BMW M3 Sport Evo (E30)

  • Sold/number built 1989-’90/600
  • Construction steel monocoque
  • Engine iron-block, alloy-head, dohc 2467cc ‘four’, with Bosch Motronic fuel injection
  • Max power 238bhp @ 7000rpm
  • Max torque 177lb ft @ 4750rpm
  • Transmission five-speed manual, RWD
  • Suspension independent at front by MacPherson struts rear semi-trailing arms, coils, telescopic dampers; anti-roll bar f/r
  • Steering power-assisted rack and pinion
  • Brakes 11in (279mm) vented front, solid rear discs, with servo and anti-lock
  • Length 14ft 3in (4345mm)
  • Width 5ft 6in (1680mm)
  • Height 4ft 6in (1370mm)
  • Wheelbase 8ft 5in (2565mm)
  • Weight 2646Ib (1200kg)
  • 0-60mph 6.1 secs
  • Top speed 154mph
  • Mpg 25
  • Price new £34,500 (1989)
  • Price now £80-180,000*


BMW M3 GT (E36)

  • Sold/number built 1994-’95/356
  • Construction steel monocoque
  • Engine iron-block, alloy-head, dohc 2990cc ‘six’, with Bosch Motronic 3.3 electronic fuel injection
  • Max power 295bhp @ 7100rpm
  • Max torque 238lb ft @ 3900rpm
  • Transmission five-speed manual, RWD
  • Suspension independent at front by MacPherson struts rear multi-link transverse and trailing ‘Z’ arms, coils, telescopic dampers; anti-roll bar f/r
  • Steering variable-ratio power-assisted rack and pinion
  • Brakes 12½in (315mm) vented front and 12¼in (312mm) solid rear discs, with servo and anti-lock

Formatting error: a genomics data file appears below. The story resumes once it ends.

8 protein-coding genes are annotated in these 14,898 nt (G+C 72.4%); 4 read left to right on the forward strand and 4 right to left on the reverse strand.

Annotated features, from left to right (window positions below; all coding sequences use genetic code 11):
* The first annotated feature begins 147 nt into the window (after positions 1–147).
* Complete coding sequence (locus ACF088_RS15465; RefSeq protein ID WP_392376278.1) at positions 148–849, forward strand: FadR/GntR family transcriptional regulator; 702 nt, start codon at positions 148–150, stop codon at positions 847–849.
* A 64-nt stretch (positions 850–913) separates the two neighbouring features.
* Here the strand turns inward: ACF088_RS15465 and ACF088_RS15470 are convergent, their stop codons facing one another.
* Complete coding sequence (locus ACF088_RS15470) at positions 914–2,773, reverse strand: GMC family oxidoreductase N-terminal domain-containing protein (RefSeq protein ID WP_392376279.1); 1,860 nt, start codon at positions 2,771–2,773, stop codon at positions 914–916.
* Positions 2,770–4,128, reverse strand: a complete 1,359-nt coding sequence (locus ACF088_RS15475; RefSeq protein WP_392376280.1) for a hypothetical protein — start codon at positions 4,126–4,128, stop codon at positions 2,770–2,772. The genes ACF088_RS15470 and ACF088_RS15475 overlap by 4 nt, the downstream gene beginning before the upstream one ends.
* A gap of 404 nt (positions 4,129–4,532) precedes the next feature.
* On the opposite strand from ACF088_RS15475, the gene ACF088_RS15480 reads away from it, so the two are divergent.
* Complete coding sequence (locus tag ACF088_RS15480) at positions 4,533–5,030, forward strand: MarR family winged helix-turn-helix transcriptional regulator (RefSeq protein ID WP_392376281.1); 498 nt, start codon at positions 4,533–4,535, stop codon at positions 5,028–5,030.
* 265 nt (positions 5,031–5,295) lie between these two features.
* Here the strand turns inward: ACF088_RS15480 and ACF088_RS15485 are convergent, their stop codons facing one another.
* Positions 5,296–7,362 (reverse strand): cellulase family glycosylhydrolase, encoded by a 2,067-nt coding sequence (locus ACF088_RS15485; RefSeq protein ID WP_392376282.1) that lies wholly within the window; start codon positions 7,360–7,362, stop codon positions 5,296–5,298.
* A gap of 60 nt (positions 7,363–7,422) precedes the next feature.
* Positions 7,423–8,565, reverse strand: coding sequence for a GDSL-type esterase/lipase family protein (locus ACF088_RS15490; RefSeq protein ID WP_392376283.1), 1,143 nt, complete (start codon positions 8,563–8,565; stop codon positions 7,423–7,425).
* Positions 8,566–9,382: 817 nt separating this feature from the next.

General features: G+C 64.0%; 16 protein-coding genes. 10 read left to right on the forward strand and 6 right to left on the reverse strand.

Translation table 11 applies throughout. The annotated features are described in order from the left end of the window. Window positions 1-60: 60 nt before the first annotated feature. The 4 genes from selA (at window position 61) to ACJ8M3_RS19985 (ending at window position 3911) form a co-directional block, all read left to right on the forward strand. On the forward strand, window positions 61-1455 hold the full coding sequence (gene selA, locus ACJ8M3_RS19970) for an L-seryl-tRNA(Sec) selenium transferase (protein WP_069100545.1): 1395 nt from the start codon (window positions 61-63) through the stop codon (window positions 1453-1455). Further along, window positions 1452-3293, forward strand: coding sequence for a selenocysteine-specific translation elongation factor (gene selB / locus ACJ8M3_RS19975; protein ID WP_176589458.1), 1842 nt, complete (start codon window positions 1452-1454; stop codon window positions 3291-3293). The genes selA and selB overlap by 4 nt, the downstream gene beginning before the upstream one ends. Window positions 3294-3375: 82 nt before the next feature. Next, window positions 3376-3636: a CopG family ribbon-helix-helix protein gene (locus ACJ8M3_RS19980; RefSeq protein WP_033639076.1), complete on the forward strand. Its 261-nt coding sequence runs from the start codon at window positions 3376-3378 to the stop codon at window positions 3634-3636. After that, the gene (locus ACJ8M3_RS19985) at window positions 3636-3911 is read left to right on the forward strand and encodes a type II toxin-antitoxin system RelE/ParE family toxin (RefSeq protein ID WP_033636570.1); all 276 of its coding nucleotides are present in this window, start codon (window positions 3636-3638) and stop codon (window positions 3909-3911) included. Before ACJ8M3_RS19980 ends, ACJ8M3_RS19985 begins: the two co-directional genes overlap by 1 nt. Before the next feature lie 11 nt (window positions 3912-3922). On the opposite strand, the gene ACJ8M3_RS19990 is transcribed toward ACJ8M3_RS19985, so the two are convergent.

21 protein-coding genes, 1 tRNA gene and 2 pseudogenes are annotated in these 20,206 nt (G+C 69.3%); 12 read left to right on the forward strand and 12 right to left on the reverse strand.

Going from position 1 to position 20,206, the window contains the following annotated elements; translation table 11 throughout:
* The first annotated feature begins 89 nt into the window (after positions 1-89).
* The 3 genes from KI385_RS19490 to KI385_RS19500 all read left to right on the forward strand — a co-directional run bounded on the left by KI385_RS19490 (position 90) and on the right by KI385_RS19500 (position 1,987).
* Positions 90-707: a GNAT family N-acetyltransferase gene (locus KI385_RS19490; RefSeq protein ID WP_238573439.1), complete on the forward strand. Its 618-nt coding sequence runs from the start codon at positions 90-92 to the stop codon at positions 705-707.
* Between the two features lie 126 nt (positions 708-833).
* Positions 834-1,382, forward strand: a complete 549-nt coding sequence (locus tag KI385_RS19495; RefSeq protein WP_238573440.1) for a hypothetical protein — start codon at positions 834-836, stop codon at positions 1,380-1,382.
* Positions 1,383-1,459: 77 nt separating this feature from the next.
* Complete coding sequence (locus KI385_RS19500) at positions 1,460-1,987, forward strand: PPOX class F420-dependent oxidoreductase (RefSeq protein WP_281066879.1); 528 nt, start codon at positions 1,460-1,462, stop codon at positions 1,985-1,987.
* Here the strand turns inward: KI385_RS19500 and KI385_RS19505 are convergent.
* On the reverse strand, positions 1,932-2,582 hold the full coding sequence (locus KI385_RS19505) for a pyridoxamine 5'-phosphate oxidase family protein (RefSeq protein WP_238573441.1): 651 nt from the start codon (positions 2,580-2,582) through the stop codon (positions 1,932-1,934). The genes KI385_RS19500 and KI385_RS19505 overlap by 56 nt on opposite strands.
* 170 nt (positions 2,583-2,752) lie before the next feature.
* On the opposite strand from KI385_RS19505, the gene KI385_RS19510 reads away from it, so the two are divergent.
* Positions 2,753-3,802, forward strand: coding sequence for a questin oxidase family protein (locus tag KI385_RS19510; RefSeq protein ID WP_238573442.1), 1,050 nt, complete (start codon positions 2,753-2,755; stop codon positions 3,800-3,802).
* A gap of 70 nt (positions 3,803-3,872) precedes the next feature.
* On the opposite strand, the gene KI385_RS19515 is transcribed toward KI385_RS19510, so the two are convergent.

• Length 14ft 6½in (4433mm)
  • Width 5ft 5¼in (1710mm)
  • Height 4ft 5¾in (1366mm)
  • Wheelbase 8ft 10¼in (2700mm)
  • Weight 3153Ib (1430kg)
  • 0-60mph 5.9 secs
  • Top speed 171mph
  • Mpg 24
  • Price new 91,000DM (£36,400 before import charges, 1994)
  • Price now £30-80,000*


BMW M3 CSL (E46)

  • Sold/number built 2003-’04/1383
  • Construction steel monocoque
  • Engine iron-block, alloy-head, dohc 3245cc ‘six’, with BMW MSSS54 engine management and electronic fuel injection
  • Max power 360bhp @ 7900rpm
  • Max torque 272lb ft @ 4900rpm
  • Transmission six-speed sequential automated manual, RWD
  • Suspension independent, at front by MacPherson struts rear multi-link transverse and trailing ‘Z’ arms, coils, telescopic dampers, anti-roll bar f/r
  • Steering power-assisted rack and pinion
  • Brakes 13½in (340mm) front, 12¾in (325mm) rear vented discs, with 
    servo and anti-lock
  • Length 14ft 8¾in (4492mm)
  • Width 5ft 10in (1780mm)
  • Height 4ft 5¾in (1365mm)
  • Wheelbase 8ft 11½in (2729mm)
  • Weight 3142Ib (1425kg)
  • 0-60mph 4.8 secs 
  • Top speed 161mph
  • Mpg 24
  • Price new £58,455 (2003)
  • Price now £60-100,000*


BMW M3 GTS (E92)

  • Sold/number built 2010/135
  • Construction steel monocoque
  • Engine all-alloy, dohc-per-bank 4361cc V8, with Siemens MSS60 engine management and electronic fuel injection
  • Max power 450bhp @ 8300rpm
  • Max torque 325lb ft @ 3750rpm
  • Transmission seven-speed dual-clutch automated manual, RWD
  • Suspension independent at front by MacPherson struts rear multi-link transverse and trailing arms, coils, telescopic dampers; anti-roll bar f/r
  • Steering power-assisted rack and pinion
  • Brakes 14⅞in (378mm) front, 15in (381mm) rear vented discs, with servo and anti-lock
  • Length 15ft 2¾in (4645mm)
  • Width 5ft 11in (1804mm)
  • Height 4ft 6½in (1387mm)
  • Wheelbase 9ft ¾in (2760mm)
  • Weight 3373Ib (1530kg)
  • 0-60mph 4.4 secs
  • Top speed 190mph
  • Mpg 22
  • Price new £115,215 (2010)
  • Price now £120-180,000*

*Prices correct at date of original publication